Friday, April 29,2016 : REACTIONS TO O'FARRELL REPORT ON ONLINE GAMBLING CONTINUE TO BUILD
Industry observers study former politician’s review and recommendations.
The release Thursday of the O'Farrell review of the Australian Interactive Gaming Act – and its recommendations that in-play betting be curtailed and stricter enforcement actions against offshore online betting firms be implemented – continued to generate comment from the media and interested parties Friday.
The review, completed mid-December last year but held for study by the federal government, can be accessed in full here:
The Australian Hotels Association was among the first to voice support for the review and its recommendations, with CEO Stephen Ferguson applauding the suggested ban on online in-play betting on sports and credit betting, opining that the recommendations create a level playing field for both online and retail sectors in Australian gambling.
“Importantly, the Government recognised the need for consumer protections for online gambling and the need to strengthen existing laws against illegal operators," he observed, adding that the "vast majority" of Australians would welcome the in-play betting ban and calling on "foreign-owned corporate bookmakers" to cease offering in-play betting immediately.
Home-grown Aussie gambling group Tabcorp's chief executive David Attenborough agreed, welcoming the news that the government is to crack down on unlicensed offshore operators, whom he claimed "…pose a threat to racing and sports integrity, deprive our governments and racing industries of income and disregard consumer protection."
“The Government has addressed a number of areas to provide better protection for consumers and the community and to start creating a more level playing field for wagering operators in Australia," he said, pledging to work with the government on another O'Farrell recommendation – the creation of a national regulatory framework.
Tatts CEO Robbie Cooke also weighed in, praising the government for “not bowing to the extreme pressure” from multinational corporate bookmakers.
By Friday, there was no sign that in-play betting had been discontinued by betting firms in the wake of the release of the review or comments by federal government ministers supporting the recommendations.
On Thursday Human Services Minister Alan Tudge said he hoped the corporates would immediately cease offering in-play action because the government had clearly indicated that it believed they are operating against "…the intent of the law, if not the actual law.’’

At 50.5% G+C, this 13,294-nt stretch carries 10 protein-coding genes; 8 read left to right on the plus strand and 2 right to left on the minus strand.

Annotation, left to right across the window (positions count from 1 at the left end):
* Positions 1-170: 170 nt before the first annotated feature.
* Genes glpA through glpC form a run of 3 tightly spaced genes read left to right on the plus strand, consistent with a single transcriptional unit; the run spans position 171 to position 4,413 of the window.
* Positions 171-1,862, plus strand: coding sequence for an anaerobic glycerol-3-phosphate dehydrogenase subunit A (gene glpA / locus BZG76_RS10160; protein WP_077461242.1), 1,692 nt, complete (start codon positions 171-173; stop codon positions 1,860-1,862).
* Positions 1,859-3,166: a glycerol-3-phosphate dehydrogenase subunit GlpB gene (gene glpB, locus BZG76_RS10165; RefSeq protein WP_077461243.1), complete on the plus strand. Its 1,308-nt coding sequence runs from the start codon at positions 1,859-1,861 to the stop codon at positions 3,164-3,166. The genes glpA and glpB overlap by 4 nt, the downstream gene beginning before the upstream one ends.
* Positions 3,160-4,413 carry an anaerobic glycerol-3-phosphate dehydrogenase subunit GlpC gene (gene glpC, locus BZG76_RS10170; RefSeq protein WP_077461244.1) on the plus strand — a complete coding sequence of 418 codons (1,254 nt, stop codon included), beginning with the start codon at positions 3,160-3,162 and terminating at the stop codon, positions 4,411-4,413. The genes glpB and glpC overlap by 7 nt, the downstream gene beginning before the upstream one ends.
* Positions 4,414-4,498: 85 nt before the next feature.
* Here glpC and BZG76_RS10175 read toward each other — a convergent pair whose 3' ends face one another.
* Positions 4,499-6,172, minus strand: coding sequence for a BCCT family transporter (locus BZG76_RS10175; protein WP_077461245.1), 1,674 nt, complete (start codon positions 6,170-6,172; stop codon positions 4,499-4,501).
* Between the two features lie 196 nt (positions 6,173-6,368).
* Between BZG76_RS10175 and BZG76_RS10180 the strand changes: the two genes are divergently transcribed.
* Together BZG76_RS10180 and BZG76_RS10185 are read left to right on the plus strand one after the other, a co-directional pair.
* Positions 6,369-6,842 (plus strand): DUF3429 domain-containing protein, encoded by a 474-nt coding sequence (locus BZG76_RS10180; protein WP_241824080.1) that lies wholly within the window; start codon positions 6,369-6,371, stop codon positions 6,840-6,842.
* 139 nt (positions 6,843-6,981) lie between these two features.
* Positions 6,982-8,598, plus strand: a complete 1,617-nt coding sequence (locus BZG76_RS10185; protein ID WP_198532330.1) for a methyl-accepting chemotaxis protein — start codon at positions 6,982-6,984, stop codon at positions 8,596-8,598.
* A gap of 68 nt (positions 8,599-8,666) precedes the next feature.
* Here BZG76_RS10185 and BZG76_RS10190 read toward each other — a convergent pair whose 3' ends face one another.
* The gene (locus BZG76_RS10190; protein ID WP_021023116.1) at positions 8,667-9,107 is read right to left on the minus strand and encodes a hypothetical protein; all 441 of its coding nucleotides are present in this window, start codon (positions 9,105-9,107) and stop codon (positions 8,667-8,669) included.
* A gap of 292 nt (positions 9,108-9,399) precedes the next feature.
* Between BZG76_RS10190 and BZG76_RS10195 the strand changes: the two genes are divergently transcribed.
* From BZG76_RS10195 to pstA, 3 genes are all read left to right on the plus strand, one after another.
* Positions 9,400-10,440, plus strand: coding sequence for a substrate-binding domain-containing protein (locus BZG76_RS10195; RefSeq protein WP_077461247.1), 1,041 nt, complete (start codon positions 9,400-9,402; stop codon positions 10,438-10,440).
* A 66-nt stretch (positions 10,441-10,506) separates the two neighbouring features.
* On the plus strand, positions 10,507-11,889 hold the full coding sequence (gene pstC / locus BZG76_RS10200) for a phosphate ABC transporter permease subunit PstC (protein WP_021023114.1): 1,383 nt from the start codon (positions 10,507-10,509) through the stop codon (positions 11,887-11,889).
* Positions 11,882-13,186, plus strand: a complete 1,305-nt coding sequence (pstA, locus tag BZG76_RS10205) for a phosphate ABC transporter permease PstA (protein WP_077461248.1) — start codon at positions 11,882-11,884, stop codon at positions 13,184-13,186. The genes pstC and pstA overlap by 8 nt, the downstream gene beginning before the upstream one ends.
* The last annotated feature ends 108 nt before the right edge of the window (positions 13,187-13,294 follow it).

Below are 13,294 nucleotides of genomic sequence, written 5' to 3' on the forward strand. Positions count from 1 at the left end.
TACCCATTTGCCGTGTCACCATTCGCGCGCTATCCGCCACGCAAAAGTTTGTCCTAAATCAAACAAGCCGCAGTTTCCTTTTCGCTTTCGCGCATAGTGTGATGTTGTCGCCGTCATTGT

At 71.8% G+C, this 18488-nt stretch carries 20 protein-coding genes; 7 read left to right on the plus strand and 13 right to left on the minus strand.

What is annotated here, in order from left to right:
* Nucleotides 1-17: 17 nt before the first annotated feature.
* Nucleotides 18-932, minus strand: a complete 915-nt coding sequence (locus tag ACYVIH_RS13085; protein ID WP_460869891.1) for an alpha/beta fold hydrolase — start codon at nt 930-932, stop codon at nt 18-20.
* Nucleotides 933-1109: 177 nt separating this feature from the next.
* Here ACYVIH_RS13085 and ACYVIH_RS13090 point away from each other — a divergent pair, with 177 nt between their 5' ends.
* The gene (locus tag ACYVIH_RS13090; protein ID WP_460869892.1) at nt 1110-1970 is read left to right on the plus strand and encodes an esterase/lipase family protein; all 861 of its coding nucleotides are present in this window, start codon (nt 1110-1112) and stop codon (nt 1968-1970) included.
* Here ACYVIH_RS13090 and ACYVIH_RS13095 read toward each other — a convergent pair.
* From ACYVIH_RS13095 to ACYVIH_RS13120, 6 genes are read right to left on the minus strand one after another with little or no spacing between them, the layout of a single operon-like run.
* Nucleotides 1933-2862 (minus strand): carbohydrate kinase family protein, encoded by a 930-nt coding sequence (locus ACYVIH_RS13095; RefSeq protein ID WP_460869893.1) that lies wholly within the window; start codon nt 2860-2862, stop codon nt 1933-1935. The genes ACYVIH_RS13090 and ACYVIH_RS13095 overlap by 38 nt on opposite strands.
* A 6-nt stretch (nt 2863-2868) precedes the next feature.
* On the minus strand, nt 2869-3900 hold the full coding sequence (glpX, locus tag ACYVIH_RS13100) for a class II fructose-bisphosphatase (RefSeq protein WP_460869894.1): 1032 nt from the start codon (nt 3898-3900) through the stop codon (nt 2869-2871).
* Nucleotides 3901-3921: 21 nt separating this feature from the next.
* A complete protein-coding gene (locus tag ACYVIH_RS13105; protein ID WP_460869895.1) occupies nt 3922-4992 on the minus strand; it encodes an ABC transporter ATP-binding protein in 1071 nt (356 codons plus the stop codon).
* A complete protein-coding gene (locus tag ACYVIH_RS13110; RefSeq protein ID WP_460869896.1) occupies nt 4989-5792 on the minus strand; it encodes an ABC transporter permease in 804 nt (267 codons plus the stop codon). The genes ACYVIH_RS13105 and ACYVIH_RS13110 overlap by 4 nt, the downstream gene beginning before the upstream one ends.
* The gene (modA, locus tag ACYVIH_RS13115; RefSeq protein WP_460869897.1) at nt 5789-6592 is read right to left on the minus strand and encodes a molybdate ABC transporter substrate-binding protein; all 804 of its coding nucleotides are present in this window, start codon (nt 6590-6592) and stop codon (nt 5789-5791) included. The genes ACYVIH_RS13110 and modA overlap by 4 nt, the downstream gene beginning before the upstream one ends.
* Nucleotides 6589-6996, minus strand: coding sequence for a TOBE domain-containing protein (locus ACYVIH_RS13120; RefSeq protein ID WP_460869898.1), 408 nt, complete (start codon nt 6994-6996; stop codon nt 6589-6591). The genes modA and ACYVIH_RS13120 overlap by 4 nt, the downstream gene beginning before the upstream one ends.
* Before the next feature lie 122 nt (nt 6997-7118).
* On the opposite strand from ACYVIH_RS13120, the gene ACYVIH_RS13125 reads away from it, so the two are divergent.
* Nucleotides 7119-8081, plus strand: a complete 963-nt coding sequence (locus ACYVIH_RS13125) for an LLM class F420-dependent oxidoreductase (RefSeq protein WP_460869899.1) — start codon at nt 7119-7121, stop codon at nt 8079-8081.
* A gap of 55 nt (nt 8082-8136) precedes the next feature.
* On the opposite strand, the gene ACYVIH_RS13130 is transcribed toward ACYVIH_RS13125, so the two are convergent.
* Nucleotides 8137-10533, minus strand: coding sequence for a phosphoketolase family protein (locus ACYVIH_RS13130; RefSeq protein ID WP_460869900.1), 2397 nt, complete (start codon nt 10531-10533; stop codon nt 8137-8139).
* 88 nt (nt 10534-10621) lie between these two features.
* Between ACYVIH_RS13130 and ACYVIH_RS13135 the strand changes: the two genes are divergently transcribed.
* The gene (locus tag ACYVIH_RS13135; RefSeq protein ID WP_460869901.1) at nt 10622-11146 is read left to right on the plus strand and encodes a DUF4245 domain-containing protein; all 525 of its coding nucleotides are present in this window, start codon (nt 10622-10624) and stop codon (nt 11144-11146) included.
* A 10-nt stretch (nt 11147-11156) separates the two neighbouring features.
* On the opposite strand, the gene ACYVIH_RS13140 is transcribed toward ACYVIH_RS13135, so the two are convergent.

Tudge has indicated that the federal government intends to legislate the ban on in-play betting, along with a ban on credit betting and the introduction of a self-exclusion scheme and loss limits.
He said that measures to ban offshore bookmakers offering bets to Australia will also be introduced, backed by fines and travel restrictions and possibly internet service provider and payment blocking.
However the always outspoken CEO of Sportsbet (a Paddy Power subsidiary), Cormac Barry, described the in-play recommendation in particular as "misguided".
For good measure he also took a poke at the Aussie gambling establishment [read Tabcorp and Tatts], characterising the proposed government measures as a victory for “lazy, old-fashioned monopoly” operators, and predicting that moves to block offshore operators would fail.
And Ian Fletcher, who heads the Australian Wagering Council, a trade association representing major corporate bookmakers, said the real missed opportunity was “the apparent abandonment of Australian sport and sports integrity”.
“Sports themselves made clear that they needed in-play wagering to be integrated into the onshore, regulated world,’’ he said.
Meanwhile, political observers have noted that the in-play betting ban will likely only be legislated and implemented after the expected national elections on July 2 this year…until then the status quo could prevail, some opined.
With such a sweeping range of recommendations, the O'Farrell review is likely to generate a lot more comment in the days ahead, especially controversial suggestions that:
* There be national standards for gambling advertising and publicity that will also embrace social media activity;
* That the Australian Communications and Media Authority be empowered to discuss internet blocking measures with ISPs, and failing success that government should consider legislating for the possibility;
* There is also a suggestion that the ACMA should consider civil litigation against operators, and warn their licensing jurisdictions about their illegal activities in Australia;
* The possible extension of online gambling enforcement measures to include agents and affiliate marketers;
* That the federal government should work with Aussie banks and credit card companies to develop tactics that will disrupt financial transactions between Aussie punters and offshore operators;
* A suggestion that enforcement measures might include "naming and shaming" [read blacklisting] companies operating illegally in Australia, including the individuals behind such companies, and the possibility of travel restrictions on such persons